Stumbling upon this proprioception of the human, of who we really are, is not guaranteed by the way. You might just have fun, and if you’re not having fun then you are definitely doing something wrong! I only describe it here to prepare you for what awaits us all around the corner and as a word of warning because once you start doing Sensory Labyrinth Theatre you meet it sooner rather than later and then you really will have to examine your life and ask for what you really really want.
Finally, please take great care with this method. Travellers are at their most vulnerable and you must meet them with compassion in that vulnerable place. Here is a poem I wrote as a guide to gatekeepers and which I suggest should be read before each performance as a reminder –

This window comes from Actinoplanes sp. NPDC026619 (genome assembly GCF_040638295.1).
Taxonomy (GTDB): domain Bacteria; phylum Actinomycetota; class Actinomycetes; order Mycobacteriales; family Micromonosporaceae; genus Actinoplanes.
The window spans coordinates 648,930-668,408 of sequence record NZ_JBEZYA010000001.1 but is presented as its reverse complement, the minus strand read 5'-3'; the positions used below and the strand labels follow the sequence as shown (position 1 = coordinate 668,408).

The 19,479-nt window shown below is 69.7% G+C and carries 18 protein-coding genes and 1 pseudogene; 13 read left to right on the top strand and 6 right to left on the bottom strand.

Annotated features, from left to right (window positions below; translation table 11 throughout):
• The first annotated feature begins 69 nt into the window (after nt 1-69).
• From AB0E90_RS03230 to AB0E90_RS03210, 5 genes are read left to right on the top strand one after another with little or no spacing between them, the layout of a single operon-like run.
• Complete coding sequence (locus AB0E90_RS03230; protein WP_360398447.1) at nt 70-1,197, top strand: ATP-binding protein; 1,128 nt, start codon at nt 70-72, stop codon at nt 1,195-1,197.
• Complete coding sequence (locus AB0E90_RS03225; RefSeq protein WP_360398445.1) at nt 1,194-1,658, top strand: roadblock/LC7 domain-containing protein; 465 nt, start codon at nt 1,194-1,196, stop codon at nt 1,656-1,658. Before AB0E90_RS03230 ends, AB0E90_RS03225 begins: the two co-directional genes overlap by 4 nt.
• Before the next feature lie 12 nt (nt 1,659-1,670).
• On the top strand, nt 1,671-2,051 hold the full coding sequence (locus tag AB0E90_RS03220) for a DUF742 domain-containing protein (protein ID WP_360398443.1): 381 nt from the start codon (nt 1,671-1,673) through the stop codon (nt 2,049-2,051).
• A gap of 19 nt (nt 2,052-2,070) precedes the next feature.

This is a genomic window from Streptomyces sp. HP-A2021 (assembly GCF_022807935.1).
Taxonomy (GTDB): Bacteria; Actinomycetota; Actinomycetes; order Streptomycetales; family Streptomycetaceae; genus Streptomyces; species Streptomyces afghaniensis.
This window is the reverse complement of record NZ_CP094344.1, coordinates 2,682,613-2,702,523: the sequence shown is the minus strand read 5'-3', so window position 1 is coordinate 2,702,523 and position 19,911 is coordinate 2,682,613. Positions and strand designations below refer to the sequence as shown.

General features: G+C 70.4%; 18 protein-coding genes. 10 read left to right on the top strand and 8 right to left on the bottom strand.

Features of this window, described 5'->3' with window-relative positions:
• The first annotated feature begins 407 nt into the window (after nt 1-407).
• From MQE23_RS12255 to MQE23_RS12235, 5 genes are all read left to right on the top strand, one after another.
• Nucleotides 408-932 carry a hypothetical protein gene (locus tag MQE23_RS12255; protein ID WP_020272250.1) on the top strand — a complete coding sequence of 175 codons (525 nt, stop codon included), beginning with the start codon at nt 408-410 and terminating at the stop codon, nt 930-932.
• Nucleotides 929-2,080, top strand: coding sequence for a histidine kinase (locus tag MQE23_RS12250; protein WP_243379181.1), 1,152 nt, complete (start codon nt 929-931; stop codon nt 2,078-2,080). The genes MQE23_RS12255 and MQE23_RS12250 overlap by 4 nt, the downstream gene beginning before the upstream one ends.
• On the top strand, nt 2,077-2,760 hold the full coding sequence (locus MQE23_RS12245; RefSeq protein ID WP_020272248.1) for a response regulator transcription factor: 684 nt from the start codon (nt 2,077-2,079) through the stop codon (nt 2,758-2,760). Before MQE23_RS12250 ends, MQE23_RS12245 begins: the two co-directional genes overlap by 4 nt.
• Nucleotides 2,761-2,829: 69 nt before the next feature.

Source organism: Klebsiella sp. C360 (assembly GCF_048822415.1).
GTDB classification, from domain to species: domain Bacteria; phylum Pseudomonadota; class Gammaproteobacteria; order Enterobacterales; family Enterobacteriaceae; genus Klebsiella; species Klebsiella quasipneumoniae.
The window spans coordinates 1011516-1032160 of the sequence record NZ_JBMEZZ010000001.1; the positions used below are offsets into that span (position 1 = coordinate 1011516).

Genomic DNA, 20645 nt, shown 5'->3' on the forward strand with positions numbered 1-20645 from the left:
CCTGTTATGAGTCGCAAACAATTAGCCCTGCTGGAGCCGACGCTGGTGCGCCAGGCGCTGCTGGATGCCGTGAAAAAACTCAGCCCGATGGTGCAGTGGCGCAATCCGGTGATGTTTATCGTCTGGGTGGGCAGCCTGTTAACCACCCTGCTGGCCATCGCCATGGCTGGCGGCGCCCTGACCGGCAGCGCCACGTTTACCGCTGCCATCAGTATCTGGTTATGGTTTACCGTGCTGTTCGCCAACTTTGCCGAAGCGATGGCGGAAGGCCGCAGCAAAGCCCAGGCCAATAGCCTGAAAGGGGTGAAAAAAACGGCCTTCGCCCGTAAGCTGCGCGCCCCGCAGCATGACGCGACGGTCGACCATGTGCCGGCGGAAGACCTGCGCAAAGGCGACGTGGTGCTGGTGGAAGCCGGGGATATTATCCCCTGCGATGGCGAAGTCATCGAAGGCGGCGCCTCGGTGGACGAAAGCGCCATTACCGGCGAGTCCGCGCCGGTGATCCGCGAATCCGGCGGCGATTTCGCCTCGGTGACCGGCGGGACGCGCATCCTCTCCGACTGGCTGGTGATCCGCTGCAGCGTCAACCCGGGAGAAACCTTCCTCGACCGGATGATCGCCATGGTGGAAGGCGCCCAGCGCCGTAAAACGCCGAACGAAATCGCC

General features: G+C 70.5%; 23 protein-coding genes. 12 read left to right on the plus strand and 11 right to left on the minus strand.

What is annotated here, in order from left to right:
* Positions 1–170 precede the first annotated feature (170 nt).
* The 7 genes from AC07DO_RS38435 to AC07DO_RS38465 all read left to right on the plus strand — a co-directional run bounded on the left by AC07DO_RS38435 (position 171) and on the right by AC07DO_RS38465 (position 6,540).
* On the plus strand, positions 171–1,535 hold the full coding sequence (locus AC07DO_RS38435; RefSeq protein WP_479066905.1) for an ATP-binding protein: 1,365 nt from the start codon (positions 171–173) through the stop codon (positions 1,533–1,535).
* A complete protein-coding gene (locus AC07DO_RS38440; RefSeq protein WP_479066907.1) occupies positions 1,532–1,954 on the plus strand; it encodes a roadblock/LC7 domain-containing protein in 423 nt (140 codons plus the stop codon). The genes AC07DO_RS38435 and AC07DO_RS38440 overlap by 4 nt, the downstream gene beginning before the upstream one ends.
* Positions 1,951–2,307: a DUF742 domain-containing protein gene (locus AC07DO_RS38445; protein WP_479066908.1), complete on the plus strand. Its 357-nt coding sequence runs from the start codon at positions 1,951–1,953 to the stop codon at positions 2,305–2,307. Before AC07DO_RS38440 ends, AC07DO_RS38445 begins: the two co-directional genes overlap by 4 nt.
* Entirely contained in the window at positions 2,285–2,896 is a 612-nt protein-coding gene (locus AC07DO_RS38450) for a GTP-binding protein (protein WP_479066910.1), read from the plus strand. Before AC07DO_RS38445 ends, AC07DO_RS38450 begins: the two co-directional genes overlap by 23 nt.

Friends, colleagues, citizens of The Republic of the Imagination,
You are gatekeepers on the door between the two worlds.
With one foot in being and the other in doing.
You stand on the edge and invite me to fall with you.
Please don’t push me and watch me drop.
Stand with me in the circle of fire which burns the illusion that we are separate.
The fire is lit by presence and is fanned by surrender.
Its flames light the mysterious wonder unfolding in every moment.
Sometimes an explosion.
Sometimes a whisper from within.
What is within? What is without?
This world…it calls to you now.
Listen through the crack in your wall where it hurts the most.
The pain is life squeezing through.[/vc_column_text][/vc_column][/vc_row]